When you’re dealing with a less-healed person with complex PTSD, things can get a little difficult, but there’s still hope. You can make it work if you’re willing to be patient and compassionate. It can help to remember to consider their perspective and to treat them with kindness – just as you’d want to be treated if you were in their shoes. Let your empathy shine.

How should I deal with a partner who has C-PTSD?

It’s important to remember that not everyone is capable of loving everyone – and in some cases, of loving ANYONE – they meet. Some people are naturally more kind and honest than others, but other people have been taught to keep their feelings hidden from the world.

With this in mind, here are some things to keep in mind when dealing with someone who has been through relationship trauma.

  • They might not say anything until they’re ready. In other words, they might not express their feelings at all. Don’t take this as a sign that they don’t love you — it’s just a way for them to control how they feel until they’re ready to let go of their pain.
  • They might try to avoid any discussion about their exes or other relationships out of shame or embarrassment. If you ask them about someone else, it’ll make them feel uncomfortable and bring up bad memories from the past. But if you respect their privacy, they’ll open up eventually without pressure from you.
  • They might get defensive when you bring up past relationships or talk about your own experience with other people. Their own history might make them feel vulnerable and insecure — particularly if they’re still working through their feelings — so they might become defensive when confronted with issues from the pasts of others. This is a sign that there’s something going on inside that needs healing, but your questions could be interpreted as a challenge or intrusion by someone who feels threatened by the vulnerability.
  • They might go silent when talking about topics related to their exes, such as what happened between them and how they treated them in the relationship.

What should I do when my partner struggles with C-PTSD triggers?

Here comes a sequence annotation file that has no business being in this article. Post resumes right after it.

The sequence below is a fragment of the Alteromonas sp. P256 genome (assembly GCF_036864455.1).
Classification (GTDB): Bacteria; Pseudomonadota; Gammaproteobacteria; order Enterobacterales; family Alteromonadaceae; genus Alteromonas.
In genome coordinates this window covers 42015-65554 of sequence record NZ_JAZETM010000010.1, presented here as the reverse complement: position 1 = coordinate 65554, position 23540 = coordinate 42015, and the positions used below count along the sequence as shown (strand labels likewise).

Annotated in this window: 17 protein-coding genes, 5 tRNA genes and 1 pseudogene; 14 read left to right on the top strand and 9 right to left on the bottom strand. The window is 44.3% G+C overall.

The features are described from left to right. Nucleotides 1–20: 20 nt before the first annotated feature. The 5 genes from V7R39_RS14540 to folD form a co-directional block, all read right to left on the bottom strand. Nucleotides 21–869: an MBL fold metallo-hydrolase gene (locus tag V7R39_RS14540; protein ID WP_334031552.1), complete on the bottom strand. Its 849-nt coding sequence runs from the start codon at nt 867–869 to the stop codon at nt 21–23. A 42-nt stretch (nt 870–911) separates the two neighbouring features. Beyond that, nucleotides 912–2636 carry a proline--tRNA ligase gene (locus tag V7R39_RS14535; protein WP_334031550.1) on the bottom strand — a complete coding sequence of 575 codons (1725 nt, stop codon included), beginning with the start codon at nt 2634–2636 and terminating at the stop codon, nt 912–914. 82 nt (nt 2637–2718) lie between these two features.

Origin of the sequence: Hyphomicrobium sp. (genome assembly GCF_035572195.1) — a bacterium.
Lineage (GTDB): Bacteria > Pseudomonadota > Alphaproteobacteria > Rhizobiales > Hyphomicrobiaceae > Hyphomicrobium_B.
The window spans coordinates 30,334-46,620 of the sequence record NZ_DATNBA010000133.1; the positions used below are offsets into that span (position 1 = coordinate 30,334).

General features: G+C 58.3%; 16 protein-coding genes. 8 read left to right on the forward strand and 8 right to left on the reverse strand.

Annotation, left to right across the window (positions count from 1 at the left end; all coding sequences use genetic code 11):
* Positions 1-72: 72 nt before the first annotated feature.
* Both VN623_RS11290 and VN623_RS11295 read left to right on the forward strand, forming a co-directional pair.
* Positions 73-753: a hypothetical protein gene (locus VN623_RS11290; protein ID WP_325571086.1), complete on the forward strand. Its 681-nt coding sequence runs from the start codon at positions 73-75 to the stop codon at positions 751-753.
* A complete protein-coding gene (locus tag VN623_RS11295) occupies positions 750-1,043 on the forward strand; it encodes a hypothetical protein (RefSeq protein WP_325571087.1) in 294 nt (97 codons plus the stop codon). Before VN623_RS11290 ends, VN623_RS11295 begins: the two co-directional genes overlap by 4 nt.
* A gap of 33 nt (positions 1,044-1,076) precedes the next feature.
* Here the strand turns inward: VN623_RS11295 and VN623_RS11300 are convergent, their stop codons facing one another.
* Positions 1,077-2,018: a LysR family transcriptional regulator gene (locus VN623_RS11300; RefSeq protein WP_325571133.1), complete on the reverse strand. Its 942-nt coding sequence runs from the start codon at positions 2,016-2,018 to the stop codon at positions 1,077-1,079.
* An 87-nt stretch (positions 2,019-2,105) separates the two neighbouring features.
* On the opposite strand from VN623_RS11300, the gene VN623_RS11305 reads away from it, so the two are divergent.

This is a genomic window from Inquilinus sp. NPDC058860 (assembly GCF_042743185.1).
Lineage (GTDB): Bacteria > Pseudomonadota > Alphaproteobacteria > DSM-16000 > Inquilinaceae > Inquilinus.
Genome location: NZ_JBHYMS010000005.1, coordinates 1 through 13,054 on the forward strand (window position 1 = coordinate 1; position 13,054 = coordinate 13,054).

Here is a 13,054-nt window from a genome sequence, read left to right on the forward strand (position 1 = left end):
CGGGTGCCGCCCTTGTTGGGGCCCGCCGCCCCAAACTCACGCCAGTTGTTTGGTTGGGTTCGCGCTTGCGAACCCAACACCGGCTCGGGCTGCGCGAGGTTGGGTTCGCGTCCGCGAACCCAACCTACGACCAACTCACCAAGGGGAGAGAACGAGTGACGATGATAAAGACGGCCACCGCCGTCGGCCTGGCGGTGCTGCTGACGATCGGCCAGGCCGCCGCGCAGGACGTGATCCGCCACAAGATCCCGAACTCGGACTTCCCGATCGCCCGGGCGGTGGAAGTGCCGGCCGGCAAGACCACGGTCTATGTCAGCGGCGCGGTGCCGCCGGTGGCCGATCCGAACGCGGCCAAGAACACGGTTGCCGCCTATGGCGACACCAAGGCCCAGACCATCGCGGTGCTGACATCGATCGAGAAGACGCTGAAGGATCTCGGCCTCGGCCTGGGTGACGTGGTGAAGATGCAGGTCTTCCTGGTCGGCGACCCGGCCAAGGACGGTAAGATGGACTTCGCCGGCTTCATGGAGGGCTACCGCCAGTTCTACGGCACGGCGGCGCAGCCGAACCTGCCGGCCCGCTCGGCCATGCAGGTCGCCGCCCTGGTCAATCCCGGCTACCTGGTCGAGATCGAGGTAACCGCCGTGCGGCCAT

A better question might be what are the best practices for your own behavior during C-PTSD triggers? See, this will depend on two things: the understanding that this really IS NOT about you, even if you did cause the trigger. So, stay calm and remember that this is one of those times when “better or worse” comes into play. Here’s where, most of the time, avoidant partners will just shut down. They will do their best to avoid situations that could cause them to feel hurt again. The problem with this is that there is no chance for healing, which can lead to depression and feelings of hopelessness.

How much responsibility do I have when it comes to my partner’s C-PTSD triggers?

This is sort of up to your partner, in some ways, because they may or may not be able to accept any support, depending on how damaged they are and what phase of the relationship you’ve reached. Of course, you’re always free to walk away, but if you care about them and want to make the relationship work, chances are you’ll accept the level of responsibility they’re willing to give to you.

One important note: If you’re not equipped for it, please let your partner know. If you’re willing to help but don’t know how, that’s okay – there are ways you can learn. For example, You could choose to get some kind of counseling or coaching together or separately on how to deal with C-PTSD as a couple.

And remember this:

  • You don’t necessarily have to prevent your partner from shutting down, but you can certainly facilitate a safe, emotionally supportive response if the situation warrants, or some distance, or even a period of extreme closeness – depending on which of your partner’s needs you feel comfortable fulfilling.
  • The point is, listen and watch for what best serves your partner I’m the moment and read up on other ways to help your partner cope with C-PTSD triggers. 

How do I get out of a CPTSD trigger? 

Step One: Identify the trigger.